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The Salman Rushdie affair: Thirty years and a novelist later

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Who still remembers, or cares to remember, or cares at all about the "Salman Rushdie affair"?

Thirty years ago, on Valentine's Day, February 14, 1989, the late Ayatollah Khomeini, then the supreme leader of Iran, issued a religious decree, a fatwa, condemning the British Indian novelist Salman Rushdie to death.

Up until that fateful decree, the name Salman Rushdie was known only to a community of South Asian literary aficionados admiring a gifted Mumbai-born novelist whose piercing prose and wicked sense of humour had given the world such literary gems as Midnight's Children (1981) and Shame (1983).

What had triggered the Ayatollah's ire, and indeed the fury of many other Muslims, particularly in Pakistan, was Rushdie's novel called Satanic Verses which had just come out.

The book was written and published in English. The ayatollah did not read English. He was reacting to the reaction of others who had not read the novel either.

It was all a comedy of terrors.

In the events that unfolded 30 years ago, timing played a key role. Satanic Verses was first published in the United Kingdom late in September 1988, around a month after Ayatollah Khomeini had begrudgingly agreed to the end of the calamitous Iran-Iraq War.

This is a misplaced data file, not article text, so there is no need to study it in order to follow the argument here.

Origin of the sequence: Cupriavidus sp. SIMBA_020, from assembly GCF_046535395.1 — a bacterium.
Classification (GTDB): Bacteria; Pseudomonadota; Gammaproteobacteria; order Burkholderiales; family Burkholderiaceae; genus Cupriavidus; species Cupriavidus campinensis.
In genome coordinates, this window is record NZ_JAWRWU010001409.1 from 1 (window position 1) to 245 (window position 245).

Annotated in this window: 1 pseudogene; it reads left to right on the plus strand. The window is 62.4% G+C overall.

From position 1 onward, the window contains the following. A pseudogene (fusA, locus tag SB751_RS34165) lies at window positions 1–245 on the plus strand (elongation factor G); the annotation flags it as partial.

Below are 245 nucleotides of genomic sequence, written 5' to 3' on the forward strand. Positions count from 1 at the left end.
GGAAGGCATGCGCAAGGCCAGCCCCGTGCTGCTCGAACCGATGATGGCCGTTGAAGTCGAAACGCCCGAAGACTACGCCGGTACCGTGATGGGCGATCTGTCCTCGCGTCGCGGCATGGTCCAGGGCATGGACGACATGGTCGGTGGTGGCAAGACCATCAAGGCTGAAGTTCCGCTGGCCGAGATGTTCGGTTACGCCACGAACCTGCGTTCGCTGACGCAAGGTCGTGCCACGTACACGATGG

At that time, his rule was shaken from the discovery of a scheme in which Iran was receiving arms shipments from the United States - or "the Great Satan" as the ayatollah was publicly calling it - in exchange for its help in securing the release of American hostages held by his client outfit, Hezbollah.

Between "the Iran-Contra Affair" in 1986, as it was more notoriously known in the US, and the end of Iran-Iraq war (1980-1988), Khomeini was politically outmanoeuvred and in desperate need of subterfuge for his next moves.

The mass execution of political prisoners in 1986 by his direct order, the sustained course of university purges since the commencement of the revolution, and the engineering of Hezbollah in Lebanon since the Israeli invasion of 1982 were necessary but not sufficient for him. He wanted to guarantee the perpetuity of the theocracy he........

© Al Jazeera